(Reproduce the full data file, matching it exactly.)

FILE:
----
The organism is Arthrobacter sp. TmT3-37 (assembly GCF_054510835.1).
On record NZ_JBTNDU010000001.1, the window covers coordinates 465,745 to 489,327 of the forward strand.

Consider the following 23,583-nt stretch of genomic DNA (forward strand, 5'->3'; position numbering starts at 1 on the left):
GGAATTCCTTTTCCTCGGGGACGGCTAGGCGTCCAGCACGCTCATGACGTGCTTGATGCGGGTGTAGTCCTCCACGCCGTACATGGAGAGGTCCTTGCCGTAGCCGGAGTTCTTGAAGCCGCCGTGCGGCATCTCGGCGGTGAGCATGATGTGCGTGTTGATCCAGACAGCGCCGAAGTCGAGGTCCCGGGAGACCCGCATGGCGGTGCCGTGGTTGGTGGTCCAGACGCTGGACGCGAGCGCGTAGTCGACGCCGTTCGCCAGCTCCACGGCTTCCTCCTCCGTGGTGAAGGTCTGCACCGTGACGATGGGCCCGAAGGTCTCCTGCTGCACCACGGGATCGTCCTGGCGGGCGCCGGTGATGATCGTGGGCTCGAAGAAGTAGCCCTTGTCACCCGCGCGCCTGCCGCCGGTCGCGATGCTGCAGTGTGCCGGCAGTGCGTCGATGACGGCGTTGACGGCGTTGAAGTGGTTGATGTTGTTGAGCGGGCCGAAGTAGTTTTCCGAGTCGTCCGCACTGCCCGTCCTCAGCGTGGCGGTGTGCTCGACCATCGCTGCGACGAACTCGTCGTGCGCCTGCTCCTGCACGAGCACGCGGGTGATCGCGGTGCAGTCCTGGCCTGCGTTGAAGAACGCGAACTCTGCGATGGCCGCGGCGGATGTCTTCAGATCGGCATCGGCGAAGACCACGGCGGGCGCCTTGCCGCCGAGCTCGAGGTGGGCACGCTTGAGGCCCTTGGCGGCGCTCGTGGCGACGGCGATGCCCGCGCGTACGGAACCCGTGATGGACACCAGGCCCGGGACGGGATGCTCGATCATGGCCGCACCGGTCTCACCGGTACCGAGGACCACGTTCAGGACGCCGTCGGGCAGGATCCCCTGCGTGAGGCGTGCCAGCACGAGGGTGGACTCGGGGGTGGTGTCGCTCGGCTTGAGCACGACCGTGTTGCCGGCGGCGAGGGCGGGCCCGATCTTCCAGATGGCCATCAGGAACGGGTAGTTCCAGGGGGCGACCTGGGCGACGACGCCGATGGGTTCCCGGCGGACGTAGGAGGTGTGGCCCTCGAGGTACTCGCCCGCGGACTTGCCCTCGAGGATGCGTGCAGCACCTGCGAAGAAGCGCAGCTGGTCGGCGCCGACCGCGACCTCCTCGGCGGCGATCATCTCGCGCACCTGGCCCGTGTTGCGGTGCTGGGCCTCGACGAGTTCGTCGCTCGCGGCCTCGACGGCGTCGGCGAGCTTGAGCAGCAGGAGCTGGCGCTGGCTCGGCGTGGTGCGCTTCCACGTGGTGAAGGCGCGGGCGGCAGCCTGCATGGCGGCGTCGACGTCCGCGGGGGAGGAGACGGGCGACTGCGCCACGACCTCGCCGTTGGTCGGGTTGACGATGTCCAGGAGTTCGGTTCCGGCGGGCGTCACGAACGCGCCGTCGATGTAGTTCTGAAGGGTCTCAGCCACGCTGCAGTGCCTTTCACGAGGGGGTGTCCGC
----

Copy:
The organism is Arthrobacter sp. TmT3-37 (assembly GCF_054510835.1).
On record NZ_JBTNDU010000001.1, the window covers coordinates 465,745 to 489,327 of the forward strand.

Consider the following 23,583-nt stretch of genomic DNA (forward strand, 5'->3'; position numbering starts at 1 on the left):
GGAATTCCTTTTCCTCGGGGACGGCTAGGCGTCCAGCACGCTCATGACGTGCTTGATGCGGGTGTAGTCCTCCACGCCGTACATGGAGAGGTCCTTGCCGTAGCCGGAGTTCTTGAAGCCGCCGTGCGGCATCTCGGCGGTGAGCATGATGTGCGTGTTGATCCAGACAGCGCCGAAGTCGAGGTCCCGGGAGACCCGCATGGCGGTGCCGTGGTTGGTGGTCCAGACGCTGGACGCGAGCGCGTAGTCGACGCCGTTCGCCAGCTCCACGGCTTCCTCCTCCGTGGTGAAGGTCTGCACCGTGACGATGGGCCCGAAGGTCTCCTGCTGCACCACGGGATCGTCCTGGCGGGCGCCGGTGATGATCGTGGGCTCGAAGAAGTAGCCCTTGTCACCCGCGCGCCTGCCGCCGGTCGCGATGCTGCAGTGTGCCGGCAGTGCGTCGATGACGGCGTTGACGGCGTTGAAGTGGTTGATGTTGTTGAGCGGGCCGAAGTAGTTTTCCGAGTCGTCCGCACTGCCCGTCCTCAGCGTGGCGGTGTGCTCGACCATCGCTGCGACGAACTCGTCGTGCGCCTGCTCCTGCACGAGCACGCGGGTGATCGCGGTGCAGTCCTGGCCTGCGTTGAAGAACGCGAACTCTGCGATGGCCGCGGCGGATGTCTTCAGATCGGCATCGGCGAAGACCACGGCGGGCGCCTTGCCGCCGAGCTCGAGGTGGGCACGCTTGAGGCCCTTGGCGGCGCTCGTGGCGACGGCGATGCCCGCGCGTACGGAACCCGTGATGGACACCAGGCCCGGGACGGGATGCTCGATCATGGCCGCACCGGTCTCACCGGTACCGAGGACCACGTTCAGGACGCCGTCGGGCAGGATCCCCTGCGTGAGGCGTGCCAGCACGAGGGTGGACTCGGGGGTGGTGTCGCTCGGCTTGAGCACGACCGTGTTGCCGGCGGCGAGGGCGGGCCCGATCTTCCAGATGGCCATCAGGAACGGGTAGTTCCAGGGGGCGACCTGGGCGACGACGCCGATGGGTTCCCGGCGGACGTAGGAGGTGTGGCCCTCGAGGTACTCGCCCGCGGACTTGCCCTCGAGGATGCGTGCAGCACCTGCGAAGAAGCGCAGCTGGTCGGCGCCGACCGCGACCTCCTCGGCGGCGATCATCTCGCGCACCTGGCCCGTGTTGCGGTGCTGGGCCTCGACGAGTTCGTCGCTCGCGGCCTCGACGGCGTCGGCGAGCTTGAGCAGCAGGAGCTGGCGCTGGCTCGGCGTGGTGCGCTTCCACGTGGTGAAGGCGCGGGCGGCAGCCTGCATGGCGGCGTCGACGTCCGCGGGGGAGGAGACGGGCGACTGCGCCACGACCTCGCCGTTGGTCGGGTTGACGATGTCCAGGAGTTCGGTTCCGGCGGGCGTCACGAACGCGCCGTCGATGTAGTTCTGAAGGGTCTCAGCCACGCTGCAGTGCCTTTCACGAGGGGGTGTCCGC